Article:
If you have diabetes, dive in a learn what to be cautious for, how to take charge of your oral health, and how your dentist helps fight diabetes.
High blood sugar can take a toll on your entire body including your teeth and gums. Whether you have type 1 diabetes or type 2 diabetes, it is vital to manage your blood sugar levels. If your blood sugar is too high, you can gain the risk of:
- Tooth decay (cavities). Your mouth can contain different types of bacteria. When you eat or drink sugar food or liquid, the bacteria can create plaque and begins to form on your teeth.
- Dry mouth (xerostomia). You may have less saliva, causing your mouth to feel dry. The cause f this could be due to medication. We need saliva to keep our mouth and teeth moist and without this, you could be at risk of tooth decay, gum disease, and thrush.
- Early gum disease (periodontitis). Diabetes reduces your ability to fight bacteria. If you don't remove plaque with regular brushing and flossing, it will harden under your gum line and turn into tartar. The longer the tartar and plaque stay in between your teeth, it can irritate the gum line and base of your teeth. This is how gums start to bleed more easily.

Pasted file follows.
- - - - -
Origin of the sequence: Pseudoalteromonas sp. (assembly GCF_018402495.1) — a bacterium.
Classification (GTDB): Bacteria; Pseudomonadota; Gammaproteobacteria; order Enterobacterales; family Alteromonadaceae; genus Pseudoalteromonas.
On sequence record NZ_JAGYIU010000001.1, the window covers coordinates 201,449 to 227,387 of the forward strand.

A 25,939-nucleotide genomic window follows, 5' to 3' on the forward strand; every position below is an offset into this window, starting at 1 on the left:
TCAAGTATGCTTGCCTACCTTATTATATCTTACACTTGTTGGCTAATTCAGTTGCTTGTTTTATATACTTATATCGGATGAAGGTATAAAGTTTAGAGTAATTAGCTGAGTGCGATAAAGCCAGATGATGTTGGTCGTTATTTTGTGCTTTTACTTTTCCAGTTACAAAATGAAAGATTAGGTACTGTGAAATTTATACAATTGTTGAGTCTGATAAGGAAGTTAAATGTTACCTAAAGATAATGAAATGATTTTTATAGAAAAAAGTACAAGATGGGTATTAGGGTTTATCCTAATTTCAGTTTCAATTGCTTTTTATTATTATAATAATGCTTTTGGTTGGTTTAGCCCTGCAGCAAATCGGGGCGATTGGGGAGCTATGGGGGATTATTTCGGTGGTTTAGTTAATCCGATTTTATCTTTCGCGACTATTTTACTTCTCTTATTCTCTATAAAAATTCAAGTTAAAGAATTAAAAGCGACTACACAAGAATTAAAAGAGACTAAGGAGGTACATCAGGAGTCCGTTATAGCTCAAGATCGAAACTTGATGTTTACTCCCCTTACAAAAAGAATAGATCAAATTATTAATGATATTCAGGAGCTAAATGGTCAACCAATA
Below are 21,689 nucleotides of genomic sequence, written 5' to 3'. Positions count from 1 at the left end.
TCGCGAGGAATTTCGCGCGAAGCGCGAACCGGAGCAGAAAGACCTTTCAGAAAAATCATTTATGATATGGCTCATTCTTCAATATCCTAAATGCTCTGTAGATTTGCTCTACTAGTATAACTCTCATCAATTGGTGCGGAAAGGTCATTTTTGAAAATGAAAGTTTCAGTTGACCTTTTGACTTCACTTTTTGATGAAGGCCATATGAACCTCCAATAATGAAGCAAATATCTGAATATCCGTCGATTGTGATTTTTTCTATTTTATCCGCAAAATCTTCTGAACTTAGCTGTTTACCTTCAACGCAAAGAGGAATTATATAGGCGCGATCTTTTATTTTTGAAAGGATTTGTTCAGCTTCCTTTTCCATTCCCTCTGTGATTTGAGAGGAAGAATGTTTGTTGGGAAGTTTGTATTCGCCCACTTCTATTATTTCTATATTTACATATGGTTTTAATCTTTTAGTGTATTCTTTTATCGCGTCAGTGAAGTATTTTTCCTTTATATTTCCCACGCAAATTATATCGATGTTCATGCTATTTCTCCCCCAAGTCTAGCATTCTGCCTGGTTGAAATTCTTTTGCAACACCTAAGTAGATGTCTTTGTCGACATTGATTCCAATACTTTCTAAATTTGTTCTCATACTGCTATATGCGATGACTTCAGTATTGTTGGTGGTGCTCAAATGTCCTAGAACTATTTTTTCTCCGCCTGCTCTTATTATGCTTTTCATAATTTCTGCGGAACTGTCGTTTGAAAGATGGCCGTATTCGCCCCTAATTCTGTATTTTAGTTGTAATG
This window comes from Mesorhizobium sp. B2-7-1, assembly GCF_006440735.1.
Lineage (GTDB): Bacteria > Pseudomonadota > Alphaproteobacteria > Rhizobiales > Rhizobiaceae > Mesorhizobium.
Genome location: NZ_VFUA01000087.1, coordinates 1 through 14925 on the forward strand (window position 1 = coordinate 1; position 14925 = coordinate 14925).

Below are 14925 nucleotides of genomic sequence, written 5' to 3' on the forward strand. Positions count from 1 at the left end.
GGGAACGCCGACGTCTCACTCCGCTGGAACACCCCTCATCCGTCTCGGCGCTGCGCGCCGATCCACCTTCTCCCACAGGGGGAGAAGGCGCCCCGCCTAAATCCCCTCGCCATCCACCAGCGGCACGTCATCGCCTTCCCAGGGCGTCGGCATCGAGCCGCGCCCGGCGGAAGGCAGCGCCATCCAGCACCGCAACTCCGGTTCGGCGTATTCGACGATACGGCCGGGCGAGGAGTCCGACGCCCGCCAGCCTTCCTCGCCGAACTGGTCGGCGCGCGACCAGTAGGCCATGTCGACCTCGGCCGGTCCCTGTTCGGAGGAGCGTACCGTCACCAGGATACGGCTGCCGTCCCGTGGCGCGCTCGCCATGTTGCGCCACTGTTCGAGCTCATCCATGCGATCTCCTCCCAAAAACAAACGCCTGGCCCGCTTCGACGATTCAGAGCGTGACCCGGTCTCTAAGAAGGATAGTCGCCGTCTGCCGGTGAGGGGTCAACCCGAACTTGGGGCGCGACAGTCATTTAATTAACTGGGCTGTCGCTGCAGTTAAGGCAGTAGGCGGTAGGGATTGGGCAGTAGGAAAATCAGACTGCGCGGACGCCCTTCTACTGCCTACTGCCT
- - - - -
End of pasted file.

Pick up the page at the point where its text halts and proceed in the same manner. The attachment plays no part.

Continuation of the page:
- Advanced gum disease (periodontitis). If gingivitis is left untreated, it can lead to a more serious infection. Periodontitis destroys the soft tissue and bone that supports your teeth. With this infection, your gums and jawbone will start to pull away from your teeth to loosen and fall out. This is more severe to those battling diabetes because it lowers the ability to resist infection and slows healing. Periodontitis will always cause your blood sugar levels to rise, which makes diabetes more difficult to control.
You can take charge of your oral health by:
- Monitoring your blood sugar. Commit to yourself and manage your diabetes. You can do this by switching over to a healthier diet and moving your body by exercising.
- Avoid smoking. Smoking increases the risk of serious diabetes complications, including gum disease or tooth loss.
- Proper dental care. Floss and brush your teeth at least twice a day. Flossing helps remove plaque between your teeth and under your gum line. Brush with a soft-bristled toothbrush and toothpaste that contain fluoride. Don't scrub hard o that will cause damage and irritation to your teeth.
- Communicate with your dentist. During every dental visit, let your dentist know you have diabetes. Professional care will be beneficial in keeping your smile stay healthy as well as slowing the progression of diabetes.
We can all have a healthy smile if we develop a plan, stick to a routine, and follow our dental provider's advice. To make an appointment or if you have any questions, please contact any of our offices or visit our practice at Hospitality Dental & Orthodontics!